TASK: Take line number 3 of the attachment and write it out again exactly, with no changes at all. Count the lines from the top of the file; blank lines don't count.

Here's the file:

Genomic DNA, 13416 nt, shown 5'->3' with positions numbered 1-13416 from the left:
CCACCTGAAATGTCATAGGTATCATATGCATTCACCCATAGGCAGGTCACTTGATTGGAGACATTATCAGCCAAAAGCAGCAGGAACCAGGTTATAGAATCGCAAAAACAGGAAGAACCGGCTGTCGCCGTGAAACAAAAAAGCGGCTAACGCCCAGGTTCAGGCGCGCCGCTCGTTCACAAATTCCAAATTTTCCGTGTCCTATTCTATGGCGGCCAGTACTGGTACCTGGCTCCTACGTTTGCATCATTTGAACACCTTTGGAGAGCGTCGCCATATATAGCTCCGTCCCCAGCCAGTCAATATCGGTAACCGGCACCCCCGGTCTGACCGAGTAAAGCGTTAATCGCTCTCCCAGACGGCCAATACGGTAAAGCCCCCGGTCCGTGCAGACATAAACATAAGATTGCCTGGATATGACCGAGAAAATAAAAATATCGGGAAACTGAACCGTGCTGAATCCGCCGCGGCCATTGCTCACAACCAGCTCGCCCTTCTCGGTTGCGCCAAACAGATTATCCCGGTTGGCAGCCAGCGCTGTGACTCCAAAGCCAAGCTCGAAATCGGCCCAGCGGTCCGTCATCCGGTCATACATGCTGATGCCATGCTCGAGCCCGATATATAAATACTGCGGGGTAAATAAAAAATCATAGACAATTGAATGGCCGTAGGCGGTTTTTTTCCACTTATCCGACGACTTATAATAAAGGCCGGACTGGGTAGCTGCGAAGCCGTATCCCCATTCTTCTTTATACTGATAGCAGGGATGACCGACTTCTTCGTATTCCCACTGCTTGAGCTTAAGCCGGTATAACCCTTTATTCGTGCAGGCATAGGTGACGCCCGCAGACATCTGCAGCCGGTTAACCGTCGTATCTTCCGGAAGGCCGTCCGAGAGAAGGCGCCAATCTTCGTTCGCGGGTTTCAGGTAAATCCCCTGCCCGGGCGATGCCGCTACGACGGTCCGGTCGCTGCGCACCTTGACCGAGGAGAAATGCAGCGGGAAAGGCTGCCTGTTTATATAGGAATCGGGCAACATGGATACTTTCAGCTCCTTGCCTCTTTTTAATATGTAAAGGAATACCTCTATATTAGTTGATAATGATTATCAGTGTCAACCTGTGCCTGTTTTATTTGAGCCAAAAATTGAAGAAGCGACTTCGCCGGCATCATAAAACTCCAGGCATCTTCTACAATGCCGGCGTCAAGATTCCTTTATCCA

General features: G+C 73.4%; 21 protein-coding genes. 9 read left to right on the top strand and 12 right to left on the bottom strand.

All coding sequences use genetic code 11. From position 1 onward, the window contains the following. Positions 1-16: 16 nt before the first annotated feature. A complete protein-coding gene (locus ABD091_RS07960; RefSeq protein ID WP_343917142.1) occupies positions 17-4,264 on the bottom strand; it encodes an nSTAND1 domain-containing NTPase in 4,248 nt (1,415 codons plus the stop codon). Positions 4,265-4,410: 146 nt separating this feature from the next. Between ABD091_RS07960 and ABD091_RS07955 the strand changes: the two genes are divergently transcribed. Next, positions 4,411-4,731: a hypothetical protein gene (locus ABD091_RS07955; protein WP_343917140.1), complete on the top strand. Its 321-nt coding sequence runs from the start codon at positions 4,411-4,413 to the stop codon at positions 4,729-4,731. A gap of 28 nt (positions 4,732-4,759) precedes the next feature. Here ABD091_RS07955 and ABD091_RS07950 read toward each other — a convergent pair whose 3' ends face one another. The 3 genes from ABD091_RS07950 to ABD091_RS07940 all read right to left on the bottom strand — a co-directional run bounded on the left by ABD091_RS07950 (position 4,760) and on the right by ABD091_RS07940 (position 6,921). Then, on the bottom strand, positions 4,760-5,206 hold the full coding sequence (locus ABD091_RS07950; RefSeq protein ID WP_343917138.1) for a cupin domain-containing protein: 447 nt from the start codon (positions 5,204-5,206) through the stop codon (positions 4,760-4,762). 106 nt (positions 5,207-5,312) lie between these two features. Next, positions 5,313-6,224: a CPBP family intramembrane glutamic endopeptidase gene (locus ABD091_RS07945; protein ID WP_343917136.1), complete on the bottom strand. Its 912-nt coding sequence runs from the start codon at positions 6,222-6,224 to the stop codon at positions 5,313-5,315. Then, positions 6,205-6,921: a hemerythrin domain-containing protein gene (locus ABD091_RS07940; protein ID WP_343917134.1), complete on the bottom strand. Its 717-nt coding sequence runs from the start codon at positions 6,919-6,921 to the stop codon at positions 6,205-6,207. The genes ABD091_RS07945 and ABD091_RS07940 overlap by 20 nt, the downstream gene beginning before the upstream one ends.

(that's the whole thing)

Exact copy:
General features: G+C 73.4%; 21 protein-coding genes. 9 read left to right on the top strand and 12 right to left on the bottom strand.